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Countdown to China: 2 days, 12 hours

June 8, 2010

I just graduated from Harvard, and I’m moving to China.

When I tell people this, I always get the same reaction: first, surprise; second, the comment, “you’re so brave!” I’d say, at least 7 out of 10 times, this is how it goes. Most people don’t really know what else to say.

Honestly, I don’t feel brave at all. I feel like I’m avoiding the real questions, the tough decisions,  by taking a detour for a year or two. I guess the brave thing about it is that so much of it is unplanned. I don’t know what will happen to me in China. There’s so much that’s is being left up to fate.

It’s pretty nice, actually. It will be tough to let myself down in this situation. I just want to see where things take me, like lying in an inner tube on a lazy river. Maybe it’s “brave” because there are rocks, but if you just keep your eyes open, you can just relax and let the water do the work, take in the world around you. After four years of college, I am ready to just drift for awhile.

Often, people ask, “why are you moving to China? What will you do there?” Reasonable questions, so I’ll answer them.

The main reason why I picked China, of all places, to spend first two years of my adult life is because of my boyfriend, Rick. He studied Chinese all four years of college, and he spent two summers in the PRC (one in Beijing, one in Shanghai). When the possibility of moving to China came up at the end of my junior year, I decided to fully commit to it, since I had already fully committed to Rick.

This isn’t the usual story of “I gave up my life to follow a boy,” I swear, it’s not. Namely because I didn’t give up anything. I spent my senior year expecting to move to China, and therefore, I did not do the usual senior year job search. No, Rick promised, everything happens on-the-spot in China. We’ll find jobs when we get there, he said. What a relief! I escaped the awful job search (made oh-so-much-worse by the economic crisis) and put all my eggs in the China basket. I spent senior year studying Mandarin Chinese.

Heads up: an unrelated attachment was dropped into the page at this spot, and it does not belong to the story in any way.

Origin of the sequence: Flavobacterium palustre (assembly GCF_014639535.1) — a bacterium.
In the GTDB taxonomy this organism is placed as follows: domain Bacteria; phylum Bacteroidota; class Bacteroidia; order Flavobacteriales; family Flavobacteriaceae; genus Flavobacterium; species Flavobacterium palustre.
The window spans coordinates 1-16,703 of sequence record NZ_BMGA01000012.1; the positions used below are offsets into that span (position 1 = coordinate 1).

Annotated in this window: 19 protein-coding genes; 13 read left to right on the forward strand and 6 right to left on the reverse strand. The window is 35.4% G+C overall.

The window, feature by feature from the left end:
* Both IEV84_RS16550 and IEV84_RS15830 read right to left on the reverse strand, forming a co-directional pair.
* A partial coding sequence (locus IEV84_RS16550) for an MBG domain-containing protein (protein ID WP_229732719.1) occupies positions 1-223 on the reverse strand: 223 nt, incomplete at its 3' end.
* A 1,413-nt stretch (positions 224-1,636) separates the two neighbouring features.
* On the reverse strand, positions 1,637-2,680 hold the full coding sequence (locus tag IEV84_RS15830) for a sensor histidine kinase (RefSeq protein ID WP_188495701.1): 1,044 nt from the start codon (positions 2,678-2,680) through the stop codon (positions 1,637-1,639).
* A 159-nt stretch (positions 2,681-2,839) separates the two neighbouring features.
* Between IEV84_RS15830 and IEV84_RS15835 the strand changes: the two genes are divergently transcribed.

What will I be doing in China? Well, I really enjoyed studying Mandarin, more than I expected to enjoy such a difficult undertaking. Perhaps because I was so motivated, with my “I’m moving to China” mantra solidly in place as early as last August. So, I applied for a few things, to continue my studies. First, an immersion summer school program in Beijing, through Harvard summer school, to garner a second year of college Chinese; second, a fellowship to continue language study at a university in Shanghai during the next academic year.

After that year is up? It’s anybody’s guess, but I hope to stay at least another year and work in Shanghai. I always say I’m moving to China “indefinitely.” That’s the truth. I don’t know when I’ll be moving back. That’s a scary thought, actually. That’s the abyss of the unknown, staring me in the face. When the cushy fellowship is over, and I have no excuses anymore, and I have to be a real person.

Thank god I’ll have Rick at my side, with his killer Mandarin skills, and his spontaneous way of living his life to the fullest. I’m sure that if nothing else, china will be an adventure.

But before Rick joins me, I have an entire summer of very intense learning ahead of me, in one of China’s most intense cities. I visited Shanghai in January with Rick, but Beijing will be totally new to me. Uh oh.

Two days, 12 hours until I say goodbye to home. Indefinitely.

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One Comment leave one →
  1. Cbuck permalink
    July 21, 2010 11:46 am

    there arent rocks in a lazy river
    the thing you really have watch out for is pee
    people get stuck in those things and theyre moving kinda slowly and they are feeling all relaxed and so they think its ok to go on ahead and pee right into the water
    disgusting
    i suppose its a slightly less poetic interpretation of life’s challenges
    but you know me, keeping it real even if it kills me

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